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Mike Rutstein, Founder and CEO of STRIKEFORCE COMMUNICATIONSmrutstein@strikeforcenyc.comstrikeforcenyc.com.
Cures and therapies with curative intent are here in hepatitis C and are coming in other serious diseases. So everyone, from pharma suppliers patients, is scrambling to figure out what this means, writes Mike Rutstein.
How many cures can you count in your lifetime? For the majority of us living today, that number is likely few, if any. While vaccines for polio, chicken pox and diphtheria made a dramatic 20th Century impact in life expectancy, until recently, cures and therapies with curative intent for serious diseases such as cancer and hepatitis C have been relatively unreliable and ineffective. For years, conspiracy theory has swirled about with critics showcasing the pharmaceutical industry as an example of the worst part of capitalism with the sole purpose of garnering profit and the incentive to suppress curing disease. These same critics cite economic interest as the main reason why no medical breakthroughs or cures have been made for the most common diseases. Despite resounding proof demonstrating dramatic progress across a number of disease states, economic outcomes data and improvement in quality of life measures, the swirl continues and the pharmaceutical industry remains a lighting rod for criticism for stalling progress in the name of profits. But something surprising is starting to happen. Cures and therapies with curative intent are here in hepatitis C, and they are coming in cancer, as well as other serious diseases. And everyone, from pharma suppliers to providers, to payers and patients, is suddenly scrambling to figure out what all of this means. From chronic to cured Historically, the model in which pharma and its marketing machine have operated against for most serious diseases has been driven by maintenance and chronic care. And that means ongoing disease management, a long-term and complex patient journey, a lifetime of prescription therapy (often trial and failure of multiple medications) compliance challenges and a heavy recall schedule. But a new cure creates new healthcare norms for all. As marketers, we’ve been taught and trained to play the long game. To build brands slowly and purposefully over time. And to recognize that where one therapy has failed, another may successfully help manage and control a condition from progressively getting worse. However, in the case of a condition like hepatitis C, a new cure means that every key stakeholder is suddenly faced with the prospect of potentially eradicating a virus. The treatment paradigm shifts from trial and error with unreliable therapies and long-term watchful waiting, to short course therapy with 90%-plus efficacy. From spreading financial exposure over time, to upfront cost amortized by eliminating longer range consequences including hospital costs and potential liver transplantation. From a stagnant pool of warehoused patients, to aggressive demand. From a single reliable cure, to multiple cures with (in some cases), almost parity effectiveness. And everyone fighting for their piece of a relatively small pie. The first thing that a new cure for any disease demands is a change in the way healthcare marketers think about managing their molecules. That starts by hitting the reset button on the planning process. In an environment where multiple cures with relative efficacy are suddenly aggressively elbowing for market share, the traditional top-down cascade and slow and steady brand building may not be the strategy that that will win the race. Getting there is about a lot more than just being first or pouring on the money. It’s about:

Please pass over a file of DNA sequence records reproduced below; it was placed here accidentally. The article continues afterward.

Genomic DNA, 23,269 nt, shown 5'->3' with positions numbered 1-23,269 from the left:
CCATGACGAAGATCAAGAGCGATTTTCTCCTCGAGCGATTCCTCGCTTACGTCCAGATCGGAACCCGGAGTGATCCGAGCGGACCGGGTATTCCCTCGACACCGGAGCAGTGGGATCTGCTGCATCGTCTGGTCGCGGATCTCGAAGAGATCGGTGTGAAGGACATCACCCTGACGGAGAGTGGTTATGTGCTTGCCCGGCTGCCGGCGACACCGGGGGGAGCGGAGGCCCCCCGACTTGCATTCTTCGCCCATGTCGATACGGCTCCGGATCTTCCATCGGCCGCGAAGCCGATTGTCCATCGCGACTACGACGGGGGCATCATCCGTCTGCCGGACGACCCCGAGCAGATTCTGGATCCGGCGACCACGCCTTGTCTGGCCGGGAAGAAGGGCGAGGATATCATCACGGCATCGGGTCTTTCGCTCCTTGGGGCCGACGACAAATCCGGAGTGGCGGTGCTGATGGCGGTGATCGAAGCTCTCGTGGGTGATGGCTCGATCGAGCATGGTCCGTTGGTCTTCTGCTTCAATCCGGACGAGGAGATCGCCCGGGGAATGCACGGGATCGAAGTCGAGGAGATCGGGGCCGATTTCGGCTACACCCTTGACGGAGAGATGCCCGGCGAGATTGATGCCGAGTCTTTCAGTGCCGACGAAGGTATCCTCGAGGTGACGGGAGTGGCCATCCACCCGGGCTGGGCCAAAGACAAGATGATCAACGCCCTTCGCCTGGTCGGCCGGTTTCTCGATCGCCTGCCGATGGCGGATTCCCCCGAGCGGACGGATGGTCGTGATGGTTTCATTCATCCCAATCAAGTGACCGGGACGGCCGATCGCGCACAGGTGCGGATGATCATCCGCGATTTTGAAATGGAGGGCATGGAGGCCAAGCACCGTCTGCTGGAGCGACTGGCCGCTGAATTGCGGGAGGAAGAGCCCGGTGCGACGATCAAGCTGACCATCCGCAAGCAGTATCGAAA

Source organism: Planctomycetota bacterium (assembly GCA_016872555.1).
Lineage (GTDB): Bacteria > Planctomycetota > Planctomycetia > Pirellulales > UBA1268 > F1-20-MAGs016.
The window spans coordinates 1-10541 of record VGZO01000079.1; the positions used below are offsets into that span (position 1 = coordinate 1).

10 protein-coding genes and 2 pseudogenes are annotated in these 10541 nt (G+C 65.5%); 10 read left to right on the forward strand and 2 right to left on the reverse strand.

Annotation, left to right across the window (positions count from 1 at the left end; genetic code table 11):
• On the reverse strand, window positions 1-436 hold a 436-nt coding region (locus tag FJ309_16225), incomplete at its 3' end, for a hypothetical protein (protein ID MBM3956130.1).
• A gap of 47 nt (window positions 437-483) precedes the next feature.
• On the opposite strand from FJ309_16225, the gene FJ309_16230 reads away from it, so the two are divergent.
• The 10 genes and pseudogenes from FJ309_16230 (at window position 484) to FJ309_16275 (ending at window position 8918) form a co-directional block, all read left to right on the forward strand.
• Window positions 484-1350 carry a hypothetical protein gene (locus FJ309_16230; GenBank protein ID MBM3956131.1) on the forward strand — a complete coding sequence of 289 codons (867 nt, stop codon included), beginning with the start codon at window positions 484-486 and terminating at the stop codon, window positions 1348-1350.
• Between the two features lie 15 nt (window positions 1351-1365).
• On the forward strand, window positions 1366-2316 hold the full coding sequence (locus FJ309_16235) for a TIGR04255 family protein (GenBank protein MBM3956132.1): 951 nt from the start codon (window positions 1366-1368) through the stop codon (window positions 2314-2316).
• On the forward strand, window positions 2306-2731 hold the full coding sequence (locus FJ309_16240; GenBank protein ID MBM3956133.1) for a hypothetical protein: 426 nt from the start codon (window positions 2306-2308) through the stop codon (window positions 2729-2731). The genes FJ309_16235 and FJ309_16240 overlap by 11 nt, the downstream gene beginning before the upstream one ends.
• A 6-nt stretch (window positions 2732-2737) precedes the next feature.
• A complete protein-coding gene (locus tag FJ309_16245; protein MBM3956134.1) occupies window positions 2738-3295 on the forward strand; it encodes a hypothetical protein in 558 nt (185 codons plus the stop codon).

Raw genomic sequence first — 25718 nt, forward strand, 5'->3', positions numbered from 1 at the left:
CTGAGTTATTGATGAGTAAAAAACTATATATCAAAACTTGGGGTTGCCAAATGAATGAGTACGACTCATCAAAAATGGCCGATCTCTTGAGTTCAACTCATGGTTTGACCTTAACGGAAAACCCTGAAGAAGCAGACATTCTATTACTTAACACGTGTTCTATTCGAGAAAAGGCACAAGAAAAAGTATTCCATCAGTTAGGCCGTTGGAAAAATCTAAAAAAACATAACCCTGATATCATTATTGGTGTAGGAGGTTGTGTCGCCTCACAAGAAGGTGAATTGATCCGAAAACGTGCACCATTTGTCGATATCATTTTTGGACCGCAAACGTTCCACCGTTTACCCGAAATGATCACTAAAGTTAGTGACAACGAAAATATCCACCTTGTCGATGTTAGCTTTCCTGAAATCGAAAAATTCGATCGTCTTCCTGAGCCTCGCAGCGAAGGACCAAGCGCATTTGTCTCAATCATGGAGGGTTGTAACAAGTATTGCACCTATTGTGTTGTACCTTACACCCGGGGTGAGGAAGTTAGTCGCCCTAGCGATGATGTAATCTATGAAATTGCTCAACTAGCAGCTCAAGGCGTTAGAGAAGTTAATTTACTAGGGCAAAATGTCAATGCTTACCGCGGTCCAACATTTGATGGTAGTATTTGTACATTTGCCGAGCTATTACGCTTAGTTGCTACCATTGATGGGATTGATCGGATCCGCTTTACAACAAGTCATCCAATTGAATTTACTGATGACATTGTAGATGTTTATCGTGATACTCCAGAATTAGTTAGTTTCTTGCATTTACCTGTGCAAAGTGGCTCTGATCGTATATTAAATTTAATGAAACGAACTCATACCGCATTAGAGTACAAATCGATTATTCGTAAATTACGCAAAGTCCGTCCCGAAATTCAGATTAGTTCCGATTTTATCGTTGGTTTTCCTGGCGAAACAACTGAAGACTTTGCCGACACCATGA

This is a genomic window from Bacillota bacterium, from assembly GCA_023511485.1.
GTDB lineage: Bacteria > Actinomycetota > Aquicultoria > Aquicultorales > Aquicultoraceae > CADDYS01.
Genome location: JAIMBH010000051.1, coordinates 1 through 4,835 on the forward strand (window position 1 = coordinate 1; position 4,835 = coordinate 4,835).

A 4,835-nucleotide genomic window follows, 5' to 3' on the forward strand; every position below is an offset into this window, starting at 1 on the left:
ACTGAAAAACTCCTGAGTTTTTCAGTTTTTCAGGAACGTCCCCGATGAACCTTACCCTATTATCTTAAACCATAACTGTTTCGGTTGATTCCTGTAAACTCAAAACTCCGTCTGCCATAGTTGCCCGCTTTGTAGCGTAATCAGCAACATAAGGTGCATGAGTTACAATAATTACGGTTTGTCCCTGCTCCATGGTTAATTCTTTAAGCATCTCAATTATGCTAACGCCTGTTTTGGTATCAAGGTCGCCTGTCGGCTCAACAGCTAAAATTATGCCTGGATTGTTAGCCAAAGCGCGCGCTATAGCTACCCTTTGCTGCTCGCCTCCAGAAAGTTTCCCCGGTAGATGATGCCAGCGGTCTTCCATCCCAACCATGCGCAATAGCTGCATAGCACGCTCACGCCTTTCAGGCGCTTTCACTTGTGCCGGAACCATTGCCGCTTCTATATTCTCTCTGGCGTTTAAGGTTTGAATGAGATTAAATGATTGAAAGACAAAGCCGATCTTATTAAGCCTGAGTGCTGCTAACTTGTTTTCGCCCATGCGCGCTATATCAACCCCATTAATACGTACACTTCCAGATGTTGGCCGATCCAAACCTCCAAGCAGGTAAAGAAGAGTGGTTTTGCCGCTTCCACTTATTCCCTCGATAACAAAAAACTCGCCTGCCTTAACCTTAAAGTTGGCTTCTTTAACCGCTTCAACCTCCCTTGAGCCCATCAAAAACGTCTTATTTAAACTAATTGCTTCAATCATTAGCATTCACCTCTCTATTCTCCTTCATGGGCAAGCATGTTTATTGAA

The future is here
With a robust clinical portfolio, ongoing promotional presence and positive patient response, historically, brands have been able to reach standard of care status and astronomical heights over time. But the future is here and, in the case of hepatitis C, new cures are changing the game for everyone. In other categories such as cancer, researchers are unraveling, cutting and manipulating DNA, combining nanotechnology with medicine, exploring gene therapy and creating immune response that allows the body to act as its own therapy. While it is unlikely that we will experience a flood of new cures in different categories anytime soon, DTC marketers should begin to think through the broader business implications that a cure potentially carries. On the surface, many traditional marketing principles still apply, but establishing a new standard of care is not business as usual. Consideration needs to be given across a number of areas including the influence of culture, the changing dynamics around the patient journey, and the importance of establishing a truly value based patient experience.
Mike Rutstein is founder and CEO of STRIKEFORCE COMMUNICATIONS.